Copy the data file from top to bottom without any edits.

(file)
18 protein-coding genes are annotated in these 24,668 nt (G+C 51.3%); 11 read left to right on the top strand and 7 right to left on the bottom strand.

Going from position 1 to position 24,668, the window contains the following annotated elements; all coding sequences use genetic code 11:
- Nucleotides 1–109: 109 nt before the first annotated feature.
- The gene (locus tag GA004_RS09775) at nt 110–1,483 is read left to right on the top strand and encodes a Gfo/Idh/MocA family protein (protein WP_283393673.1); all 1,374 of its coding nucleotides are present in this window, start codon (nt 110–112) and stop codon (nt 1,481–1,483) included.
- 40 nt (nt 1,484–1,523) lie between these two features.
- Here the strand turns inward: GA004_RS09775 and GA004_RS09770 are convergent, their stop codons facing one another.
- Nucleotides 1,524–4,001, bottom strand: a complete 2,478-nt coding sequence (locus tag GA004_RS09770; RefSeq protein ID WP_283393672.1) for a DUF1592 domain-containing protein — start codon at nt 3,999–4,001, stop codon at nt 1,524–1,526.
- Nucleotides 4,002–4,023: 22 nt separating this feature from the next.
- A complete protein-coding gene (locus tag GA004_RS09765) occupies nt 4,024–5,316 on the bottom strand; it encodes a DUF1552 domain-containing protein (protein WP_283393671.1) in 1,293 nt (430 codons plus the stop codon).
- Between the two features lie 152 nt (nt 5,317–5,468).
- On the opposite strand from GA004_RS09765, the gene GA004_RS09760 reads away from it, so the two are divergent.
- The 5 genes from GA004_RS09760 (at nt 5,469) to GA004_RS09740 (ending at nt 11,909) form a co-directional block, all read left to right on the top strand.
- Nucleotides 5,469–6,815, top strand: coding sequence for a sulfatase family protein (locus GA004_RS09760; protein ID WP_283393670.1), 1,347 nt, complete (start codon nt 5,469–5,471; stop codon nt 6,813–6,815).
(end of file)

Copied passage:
18 protein-coding genes are annotated in these 24,668 nt (G+C 51.3%); 11 read left to right on the top strand and 7 right to left on the bottom strand.

Going from position 1 to position 24,668, the window contains the following annotated elements; all coding sequences use genetic code 11:
- Nucleotides 1–109: 109 nt before the first annotated feature.
- The gene (locus tag GA004_RS09775) at nt 110–1,483 is read left to right on the top strand and encodes a Gfo/Idh/MocA family protein (protein WP_283393673.1); all 1,374 of its coding nucleotides are present in this window, start codon (nt 110–112) and stop codon (nt 1,481–1,483) included.
- 40 nt (nt 1,484–1,523) lie between these two features.
- Here the strand turns inward: GA004_RS09775 and GA004_RS09770 are convergent, their stop codons facing one another.
- Nucleotides 1,524–4,001, bottom strand: a complete 2,478-nt coding sequence (locus tag GA004_RS09770; RefSeq protein ID WP_283393672.1) for a DUF1592 domain-containing protein — start codon at nt 3,999–4,001, stop codon at nt 1,524–1,526.
- Nucleotides 4,002–4,023: 22 nt separating this feature from the next.
- A complete protein-coding gene (locus tag GA004_RS09765) occupies nt 4,024–5,316 on the bottom strand; it encodes a DUF1552 domain-containing protein (protein WP_283393671.1) in 1,293 nt (430 codons plus the stop codon).
- Between the two features lie 152 nt (nt 5,317–5,468).
- On the opposite strand from GA004_RS09765, the gene GA004_RS09760 reads away from it, so the two are divergent.
- The 5 genes from GA004_RS09760 (at nt 5,469) to GA004_RS09740 (ending at nt 11,909) form a co-directional block, all read left to right on the top strand.
- Nucleotides 5,469–6,815, top strand: coding sequence for a sulfatase family protein (locus GA004_RS09760; protein ID WP_283393670.1), 1,347 nt, complete (start codon nt 5,469–5,471; stop codon nt 6,813–6,815).